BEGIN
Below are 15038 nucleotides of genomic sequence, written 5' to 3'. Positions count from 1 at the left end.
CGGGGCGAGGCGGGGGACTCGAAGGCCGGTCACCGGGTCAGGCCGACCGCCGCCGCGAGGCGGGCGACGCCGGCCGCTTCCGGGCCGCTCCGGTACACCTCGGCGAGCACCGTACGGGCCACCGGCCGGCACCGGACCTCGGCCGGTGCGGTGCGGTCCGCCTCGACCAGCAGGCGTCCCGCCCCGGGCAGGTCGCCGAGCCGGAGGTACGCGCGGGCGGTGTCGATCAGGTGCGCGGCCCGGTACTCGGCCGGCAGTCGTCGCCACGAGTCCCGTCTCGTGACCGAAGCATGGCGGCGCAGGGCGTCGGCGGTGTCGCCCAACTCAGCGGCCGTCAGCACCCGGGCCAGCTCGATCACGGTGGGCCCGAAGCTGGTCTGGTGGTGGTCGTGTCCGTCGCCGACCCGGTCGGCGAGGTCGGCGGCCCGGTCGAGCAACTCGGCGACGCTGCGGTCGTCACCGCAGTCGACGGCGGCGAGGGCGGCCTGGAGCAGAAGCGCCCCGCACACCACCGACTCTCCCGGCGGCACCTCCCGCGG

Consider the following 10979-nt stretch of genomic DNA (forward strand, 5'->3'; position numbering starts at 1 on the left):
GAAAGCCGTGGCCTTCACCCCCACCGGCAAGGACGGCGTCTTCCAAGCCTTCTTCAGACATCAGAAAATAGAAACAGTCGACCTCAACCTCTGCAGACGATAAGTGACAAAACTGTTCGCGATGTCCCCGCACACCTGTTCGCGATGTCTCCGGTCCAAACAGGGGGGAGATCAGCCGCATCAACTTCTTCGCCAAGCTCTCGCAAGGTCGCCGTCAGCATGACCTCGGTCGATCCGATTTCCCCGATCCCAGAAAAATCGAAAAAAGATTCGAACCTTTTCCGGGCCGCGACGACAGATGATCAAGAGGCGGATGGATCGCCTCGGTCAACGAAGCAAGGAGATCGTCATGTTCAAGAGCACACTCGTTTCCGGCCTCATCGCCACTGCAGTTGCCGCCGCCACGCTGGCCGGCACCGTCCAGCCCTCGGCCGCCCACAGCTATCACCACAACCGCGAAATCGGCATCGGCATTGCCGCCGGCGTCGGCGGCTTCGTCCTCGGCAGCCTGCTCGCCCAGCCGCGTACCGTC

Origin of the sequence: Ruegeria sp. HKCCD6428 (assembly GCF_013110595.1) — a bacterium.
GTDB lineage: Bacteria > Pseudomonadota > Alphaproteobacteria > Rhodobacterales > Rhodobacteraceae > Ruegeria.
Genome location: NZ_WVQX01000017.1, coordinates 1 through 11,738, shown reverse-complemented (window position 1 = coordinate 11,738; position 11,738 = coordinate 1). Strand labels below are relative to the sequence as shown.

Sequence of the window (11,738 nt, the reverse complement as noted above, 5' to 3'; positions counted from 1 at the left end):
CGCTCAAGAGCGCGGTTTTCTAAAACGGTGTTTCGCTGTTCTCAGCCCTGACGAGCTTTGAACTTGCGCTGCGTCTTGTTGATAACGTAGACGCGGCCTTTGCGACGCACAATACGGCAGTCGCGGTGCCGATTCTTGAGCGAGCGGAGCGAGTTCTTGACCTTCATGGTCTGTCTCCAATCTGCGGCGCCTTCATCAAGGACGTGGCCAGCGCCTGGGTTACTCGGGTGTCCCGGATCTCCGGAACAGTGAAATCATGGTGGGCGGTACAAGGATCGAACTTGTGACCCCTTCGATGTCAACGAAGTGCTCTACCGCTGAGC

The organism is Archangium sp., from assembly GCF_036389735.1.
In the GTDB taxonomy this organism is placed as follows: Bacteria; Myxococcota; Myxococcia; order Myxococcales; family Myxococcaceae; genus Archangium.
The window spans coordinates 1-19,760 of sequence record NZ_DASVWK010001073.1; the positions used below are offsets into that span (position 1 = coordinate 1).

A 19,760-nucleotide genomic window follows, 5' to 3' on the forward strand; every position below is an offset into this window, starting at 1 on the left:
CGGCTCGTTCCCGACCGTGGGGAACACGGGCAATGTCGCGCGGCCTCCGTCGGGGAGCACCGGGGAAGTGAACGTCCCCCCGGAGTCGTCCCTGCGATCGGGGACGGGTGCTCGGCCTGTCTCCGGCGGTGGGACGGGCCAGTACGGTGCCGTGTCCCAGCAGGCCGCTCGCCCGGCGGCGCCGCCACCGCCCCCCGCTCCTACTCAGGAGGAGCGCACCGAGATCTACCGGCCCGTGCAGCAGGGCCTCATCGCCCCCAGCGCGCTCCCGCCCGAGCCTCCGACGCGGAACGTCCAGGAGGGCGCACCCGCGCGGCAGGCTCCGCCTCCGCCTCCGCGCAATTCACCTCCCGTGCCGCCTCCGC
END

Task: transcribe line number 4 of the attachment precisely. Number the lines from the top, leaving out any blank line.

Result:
GAAAGCCGTGGCCTTCACCCCCACCGGCAAGGACGGCGTCTTCCAAGCCTTCTTCAGACATCAGAAAATAGAAACAGTCGACCTCAACCTCTGCAGACGATAAGTGACAAAACTGTTCGCGATGTCCCCGCACACCTGTTCGCGATGTCTCCGGTCCAAACAGGGGGGAGATCAGCCGCATCAACTTCTTCGCCAAGCTCTCGCAAGGTCGCCGTCAGCATGACCTCGGTCGATCCGATTTCCCCGATCCCAGAAAAATCGAAAAAAGATTCGAACCTTTTCCGGGCCGCGACGACAGATGATCAAGAGGCGGATGGATCGCCTCGGTCAACGAAGCAAGGAGATCGTCATGTTCAAGAGCACACTCGTTTCCGGCCTCATCGCCACTGCAGTTGCCGCCGCCACGCTGGCCGGCACCGTCCAGCCCTCGGCCGCCCACAGCTATCACCACAACCGCGAAATCGGCATCGGCATTGCCGCCGGCGTCGGCGGCTTCGTCCTCGGCAGCCTGCTCGCCCAGCCGCGTACCGTC